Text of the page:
3TOOLS AND EQUIPMENTThey consist of a blade and a handle.Both pieces are commonly found inlocal markets. Local workshops andblacksmiths can provide repairs andmaintenance for this tool.The hoe should have a handle of suitablelength so that the worker can workstanding upright. Handles used forhoes vary in length. The most commondimensions are from 70cm to 1.3m.The blade of the common hoe has astraight cutting edge. Narrow bladesare useful for excavating hard or stonysoils, and are used as an alternative tothe pickaxe. Wider blades are effectivefor spreading and levelling works. Thestandard digging hoe has a blade widthof 20 to 25 centimetres and a length ofaround 25 cm.Good handles are manufactured fromseasoned hardwood. R ather thanproducing spare handles on site, it isrecommended to purchase qualityhandles made by skilled artisans usinghigh-grade materials.The eye can be round or oval, althoughfor excavation works the oval eye isrecommended. Replacing the handleis easier with the round eye. Thedisadvantage is that blades with a roundeye tend to turn while working in hardsoils.BUILDING RURAL ROADSPickaxes and MattocksPickaxes and mattocks are tools used forexcavating hard or stony soils, difficultto penetrate with hoes. Pickaxes areeffective when breaking hard or stonyground. When excavating side drainsin hard soils, the pickaxe is particularlyeffective. Mattocks are useful forshaping slopes in hard soils, and alsoto cut roots. Make sure whoever isoperating a pickaxe has sufficient spaceto operate by ensuring that all otherworkers are at a safe distance.Both these tools always come withan oval shaped eye so that the handle1 2 0

3cannot turn in the eye. Both thepickaxe and the mattock are ratherheavy. The pickaxe usually weighsbetween 2.7 and 3.6kg and the mattockbetween 1.8 and 2.7kg. For this reason,it is important that they are fitted withproperly shaped, good quality handles.Loose handles on these tools are apotential hazard to the workers.Handles for these tools are producedin a variety of lengths, each designedfor specific work activities. Shorterhandles, ranging from 0.6 to 1.2 metresin length, are commonly used onspades and shovels primarily used forexcavation works. Longer handles (1.2- 1.4 metres) are more useful when thetools are used for loading and throwing.The advantage of a long-handled shovelis particularly clear when loading into ahigh-sided truck or throwing materialBUILDING RURAL ROADSAs they are double edge striking tools,they are fitted with a straight handlewith an elliptical rather than circularcross-section. The handle shouldpreferably be provided with a raisedsafety grip, which prevents it fromslipping out of the worker's hands.A spade has a stronger square shapedblade and is primarily intended fordigging in denser soils and is lesssuitable for t hrowing or loadingactivities. The spade is essentially aheavy-duty forged tool. In hard soils,the spade is more efficient because itcan be pushed into the ground withoutbending the blade. Placing a foot onthe top of the blade and pressing itdown increases the pushing force.This however requires that the workeris provided with boots or shoes withhard soles.TOOLS AND EQUIPMENTShovels and SpadesShovels are used for scooping upmaterial and loading it on to a trailer,truck or wheelbarrow, or throwingit directly to where the material isneeded. The shovel has a rounded orpointed blade making it suitable forboth digging and loading purposes.1 2 1

out of a deep trench. Long handledshovels are also used for cleaningculvert pipes.3TOOLS AND EQUIPMENTShovels and spades should not havesharp joints, which may da maget he ha nds of t he workers. L oosehilts or handles need to be repairedimmediately, so they do not cause harmto the workers. Loose or faulty handlesalso compromise the performance ofthe workforce.BUILDING RURAL ROADSSpades a nd shovels provide a nalternative to hoes. The optimal choicedepends on the prevailing soil andworking conditions and the choice ofhaulage methods. The advantage ofusing shovels is mainly related to theireffectiveness when loading of throwingmaterials. A good example in thisrespect is when excavating side drains.Workers equipped with shovels can thenthrow the excavated materials from thedrain directly onto the road surface,which is then used to form the camber.CrowbarsThe crowbar, like the picka xe, ismostly used for penetrating or breakingup stony or hard soils. It is also usedfor moving boulders or heavy items, byusing it as a lever. The crowbar needsto be made from high-grade steel sothat it does not bend easily.Crowbars are usually manufacturedeither as round or octagonal sectionrod s. For i n f r a st r uc t u re work, adiameter of 30mm provides a good andfirm grip. The length should be from 1.5to 1.8 metres. With these dimensions,the crowbar gains sufficient weight topenetrate hard and compact soils andallows the worker to stand up rightwhen operating it. The bar can be fittedwith a pointed or a chisel end – or both.The pointed end is used to penetrateand break loose material, while thechisel end is more useful for leverage.Rakes and SpreadersRakes are used in road works forraking out vegetation from loose soil.Commercially produced rakes have 10to 16 teeth, each about 75 - 100mmlong, with an overall length about 400- 450mm.Spreaders are useful when forming thecamber and when spreading gravel.Spreaders are made of sheet metal (2- 3mm thick) with ridges on one side,which are used to level the road surfaceaccording to set levels and gradients.1 2 2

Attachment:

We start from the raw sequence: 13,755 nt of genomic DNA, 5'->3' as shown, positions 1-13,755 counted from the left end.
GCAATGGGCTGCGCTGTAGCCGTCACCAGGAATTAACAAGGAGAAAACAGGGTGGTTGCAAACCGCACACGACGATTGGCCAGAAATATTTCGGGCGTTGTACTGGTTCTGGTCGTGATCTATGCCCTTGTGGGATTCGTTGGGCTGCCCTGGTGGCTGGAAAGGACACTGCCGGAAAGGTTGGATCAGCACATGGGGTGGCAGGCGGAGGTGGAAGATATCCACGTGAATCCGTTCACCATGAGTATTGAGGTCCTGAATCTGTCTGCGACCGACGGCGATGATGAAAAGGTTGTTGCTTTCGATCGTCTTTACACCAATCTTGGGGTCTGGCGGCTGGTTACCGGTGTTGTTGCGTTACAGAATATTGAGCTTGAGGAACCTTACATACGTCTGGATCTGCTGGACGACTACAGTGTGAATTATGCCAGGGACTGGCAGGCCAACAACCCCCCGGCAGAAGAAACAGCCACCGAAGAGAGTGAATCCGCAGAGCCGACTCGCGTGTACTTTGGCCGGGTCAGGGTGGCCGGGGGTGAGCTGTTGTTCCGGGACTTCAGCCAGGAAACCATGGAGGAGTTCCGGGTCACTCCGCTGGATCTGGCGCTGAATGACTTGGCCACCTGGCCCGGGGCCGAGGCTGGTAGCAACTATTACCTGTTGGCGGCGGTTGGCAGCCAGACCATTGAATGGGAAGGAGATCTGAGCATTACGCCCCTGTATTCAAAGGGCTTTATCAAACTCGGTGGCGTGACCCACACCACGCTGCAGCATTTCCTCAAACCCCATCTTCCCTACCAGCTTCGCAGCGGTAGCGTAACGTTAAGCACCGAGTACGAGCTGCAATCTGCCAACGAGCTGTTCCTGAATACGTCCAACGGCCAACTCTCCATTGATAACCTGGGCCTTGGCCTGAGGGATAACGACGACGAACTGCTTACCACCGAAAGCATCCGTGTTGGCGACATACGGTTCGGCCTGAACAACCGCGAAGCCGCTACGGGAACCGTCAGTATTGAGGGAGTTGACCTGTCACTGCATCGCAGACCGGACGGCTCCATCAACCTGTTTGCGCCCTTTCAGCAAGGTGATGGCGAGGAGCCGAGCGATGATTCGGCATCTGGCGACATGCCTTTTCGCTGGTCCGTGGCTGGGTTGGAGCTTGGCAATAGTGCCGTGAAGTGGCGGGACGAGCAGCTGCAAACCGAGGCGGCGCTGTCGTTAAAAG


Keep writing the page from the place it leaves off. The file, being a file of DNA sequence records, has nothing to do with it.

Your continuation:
The handles for both tools shouldbe long enough to allow the workerto operate comfortably in a standingposition.3TOOLS AND EQUIPMENTHand RammersHand rammers are used for compactingsoil and gravel. It consists of a weightwith a long handle.The effectiveness of a hand rammerdepends on its weight and the area thathits the ground. Ideally, the weightshould be as heavy as possible and thearea as small as possible (without therammer penetrating the soil). Theweight can be made of various materialssuch as steel, concrete or solid wood.Rammers made from concrete or woodcan be manufactured locally.A rammer that can be handled effectivelyby a worker should therefore have aweight of some 6 – 8kg. The diameterat the bottom end should be between 13to 15cm. The handle needs to be longenough to allow the workers to lift therammer without bending their back.Using hand rammers on large surfacesis expensive and diff icult to applyevenly. Hand rammers are most usefulin small and confined areas such asaround culverts, when filling potholesand other places where it is impracticalor difficult to access with rollers.BUILDING RURAL ROADSSawsSaws are manufactured in a numberof varieties. Cutting trees and bushesrequires